- Identify five leads weekly
- Qualify three prospects per-week from the leads
- Close one client per-week with a potential average $5 million in annual sales per month (keep in mind, if you onboard a new client late in the year, they likely will not do $5 million in sales this year)
- Reduce new client onboarding time to three business days
- Prioritize our customer service model, so we are spending 80 per cent of our time with those clients making up 80 per cent of our sales (once again, the old 80/20 rule)
- 100 per cent on-time shipping every day
- Reduce accounts receivable to 45 days
Secondly, you have to do the work. While this seems obvious, the majority of goals find their way to the scrap heap for the most basic of reasons. The work was done intermittently, but honestly, the work was not done.
Someone first said, "What gets measured, gets done." And they were right. So, measure your action steps. Use technology to help keep track of your progress. Reminders on your phone work, but some prefer something more visual. Use a spreadsheet program to come up with a customized action tracking sheet.
A suggestion would be, at the end of the measuring period, colour code the boxes to highlight successes and challenges. Distribute the finished sheet each period to all stakeholders. "What gets measured gets done".
And finally, you need to have a consistent and honest accountability system. Accountability to do the small, necessary steps to accomplish your goal, both in quantity and quality. The fallacy of the spreadsheet of reminders is we can lie to ourselves. As human beings, we have a horrible ability to lie to ourselves and, worse yet, believe our lies.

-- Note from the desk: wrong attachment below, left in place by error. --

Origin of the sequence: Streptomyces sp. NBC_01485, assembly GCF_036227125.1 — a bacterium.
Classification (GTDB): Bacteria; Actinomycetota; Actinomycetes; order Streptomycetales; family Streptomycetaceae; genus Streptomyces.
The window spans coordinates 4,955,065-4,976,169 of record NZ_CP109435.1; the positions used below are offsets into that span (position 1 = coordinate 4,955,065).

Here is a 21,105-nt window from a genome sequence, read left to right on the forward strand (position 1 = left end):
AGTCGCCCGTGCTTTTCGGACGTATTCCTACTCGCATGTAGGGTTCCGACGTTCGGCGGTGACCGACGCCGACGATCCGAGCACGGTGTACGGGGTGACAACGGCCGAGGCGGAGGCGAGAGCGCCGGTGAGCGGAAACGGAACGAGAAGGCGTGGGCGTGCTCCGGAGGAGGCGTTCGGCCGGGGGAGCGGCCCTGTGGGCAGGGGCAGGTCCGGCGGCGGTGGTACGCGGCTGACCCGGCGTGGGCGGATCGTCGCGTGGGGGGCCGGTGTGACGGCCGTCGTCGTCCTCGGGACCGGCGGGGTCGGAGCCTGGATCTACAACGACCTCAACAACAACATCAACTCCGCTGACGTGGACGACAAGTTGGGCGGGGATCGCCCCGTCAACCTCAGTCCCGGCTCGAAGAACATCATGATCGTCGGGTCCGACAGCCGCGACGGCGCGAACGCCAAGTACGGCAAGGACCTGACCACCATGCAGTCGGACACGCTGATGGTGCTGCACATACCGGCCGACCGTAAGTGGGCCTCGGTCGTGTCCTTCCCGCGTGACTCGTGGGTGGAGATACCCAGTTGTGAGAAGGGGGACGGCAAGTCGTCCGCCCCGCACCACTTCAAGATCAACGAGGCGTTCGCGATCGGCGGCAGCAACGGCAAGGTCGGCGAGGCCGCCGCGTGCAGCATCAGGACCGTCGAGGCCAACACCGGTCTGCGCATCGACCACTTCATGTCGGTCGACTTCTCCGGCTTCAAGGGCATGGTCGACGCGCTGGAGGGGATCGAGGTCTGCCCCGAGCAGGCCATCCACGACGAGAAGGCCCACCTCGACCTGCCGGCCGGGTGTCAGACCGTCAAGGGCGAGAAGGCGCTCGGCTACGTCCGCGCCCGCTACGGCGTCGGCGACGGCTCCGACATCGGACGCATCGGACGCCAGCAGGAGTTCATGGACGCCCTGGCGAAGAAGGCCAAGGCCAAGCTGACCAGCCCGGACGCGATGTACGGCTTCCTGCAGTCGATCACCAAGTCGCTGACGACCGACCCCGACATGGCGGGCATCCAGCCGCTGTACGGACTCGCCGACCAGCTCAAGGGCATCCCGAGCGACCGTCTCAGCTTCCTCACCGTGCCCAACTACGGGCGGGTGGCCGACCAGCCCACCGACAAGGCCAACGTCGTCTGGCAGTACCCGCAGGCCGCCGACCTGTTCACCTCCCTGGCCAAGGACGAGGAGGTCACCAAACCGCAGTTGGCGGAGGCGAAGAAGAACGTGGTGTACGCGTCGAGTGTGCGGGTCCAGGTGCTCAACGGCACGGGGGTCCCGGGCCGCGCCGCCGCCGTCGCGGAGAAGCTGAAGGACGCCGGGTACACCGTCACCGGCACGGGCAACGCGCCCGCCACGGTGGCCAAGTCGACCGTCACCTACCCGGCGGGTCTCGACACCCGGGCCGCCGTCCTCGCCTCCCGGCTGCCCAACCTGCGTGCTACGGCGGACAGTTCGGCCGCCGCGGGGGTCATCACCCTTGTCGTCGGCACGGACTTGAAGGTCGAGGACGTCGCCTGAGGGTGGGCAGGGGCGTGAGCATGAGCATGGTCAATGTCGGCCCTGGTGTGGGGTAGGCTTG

So how do you manage this fault? Have an accountability partner. Find that person who cares enough about your success that they won't tell you what you want to hear or make you feel better about only half-hearted work. Share with them your spreadsheet each week and go over every single event. Mutual accountability works well. Find a fellow salesperson, manager, significant other or business owner that is working on their own goals and be accountable to one another.
It has been said: "If success were easy, everyone would be successful." While it is not easy, you have more control over your success than you think; and sometimes it is just about having a definable goal and doing the work consistently and being honest with the quantity and quality of your efforts.
Jeff Bush, Wall Street's Washington insider, is a dynamic and insightful speaker on tax and fiscal topics, and the author of American Cornerstones: History's Insights on Today's Issues. A 28-year veteran of the financial industry, Jeff works with executive teams, business owners, and high income individuals to proactively prepare their organizations to succeed in an ever evolving-market place. For more information on Jeff Bush, please visit www.JeffBush.net.